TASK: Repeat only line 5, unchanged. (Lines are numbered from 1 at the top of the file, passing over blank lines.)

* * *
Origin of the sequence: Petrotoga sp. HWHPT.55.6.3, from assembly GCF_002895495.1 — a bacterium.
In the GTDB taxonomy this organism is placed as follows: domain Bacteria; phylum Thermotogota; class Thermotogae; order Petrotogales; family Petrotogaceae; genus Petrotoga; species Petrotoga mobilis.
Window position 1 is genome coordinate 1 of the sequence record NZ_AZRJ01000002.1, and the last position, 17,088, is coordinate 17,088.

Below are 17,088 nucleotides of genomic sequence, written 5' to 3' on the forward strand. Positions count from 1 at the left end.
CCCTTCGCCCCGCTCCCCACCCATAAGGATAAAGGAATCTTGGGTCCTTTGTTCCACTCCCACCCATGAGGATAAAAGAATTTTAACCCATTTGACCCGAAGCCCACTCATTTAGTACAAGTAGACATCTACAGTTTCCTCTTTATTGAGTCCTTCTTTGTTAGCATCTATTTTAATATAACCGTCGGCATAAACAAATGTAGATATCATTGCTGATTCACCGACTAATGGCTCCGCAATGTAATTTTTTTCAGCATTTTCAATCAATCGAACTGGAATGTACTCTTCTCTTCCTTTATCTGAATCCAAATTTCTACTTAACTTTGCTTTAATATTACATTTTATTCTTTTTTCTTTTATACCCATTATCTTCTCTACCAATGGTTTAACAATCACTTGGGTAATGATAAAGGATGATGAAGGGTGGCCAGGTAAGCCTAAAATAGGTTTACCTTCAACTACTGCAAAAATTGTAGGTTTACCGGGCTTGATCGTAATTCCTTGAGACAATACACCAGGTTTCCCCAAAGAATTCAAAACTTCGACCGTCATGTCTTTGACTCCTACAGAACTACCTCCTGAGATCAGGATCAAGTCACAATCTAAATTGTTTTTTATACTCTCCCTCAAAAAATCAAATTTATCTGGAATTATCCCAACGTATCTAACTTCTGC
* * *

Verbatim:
CCCTTCGCCCCGCTCCCCACCCATAAGGATAAAGGAATCTTGGGTCCTTTGTTCCACTCCCACCCATGAGGATAAAAGAATTTTAACCCATTTGACCCGAAGCCCACTCATTTAGTACAAGTAGACATCTACAGTTTCCTCTTTATTGAGTCCTTCTTTGTTAGCATCTATTTTAATATAACCGTCGGCATAAACAAATGTAGATATCATTGCTGATTCACCGACTAATGGCTCCGCAATGTAATTTTTTTCAGCATTTTCAATCAATCGAACTGGAATGTACTCTTCTCTTCCTTTATCTGAATCCAAATTTCTACTTAACTTTGCTTTAATATTACATTTTATTCTTTTTTCTTTTATACCCATTATCTTCTCTACCAATGGTTTAACAATCACTTGGGTAATGATAAAGGATGATGAAGGGTGGCCAGGTAAGCCTAAAATAGGTTTACCTTCAACTACTGCAAAAATTGTAGGTTTACCGGGCTTGATCGTAATTCCTTGAGACAATACACCAGGTTTCCCCAAAGAATTCAAAACTTCGACCGTCATGTCTTTGACTCCTACAGAACTACCTCCTGAGATCAGGATCAAGTCACAATCTAAATTGTTTTTTATACTCTCCCTCAAAAAATCAAATTTATCTGGAATTATCCCAACGTATCTAACTTCTGC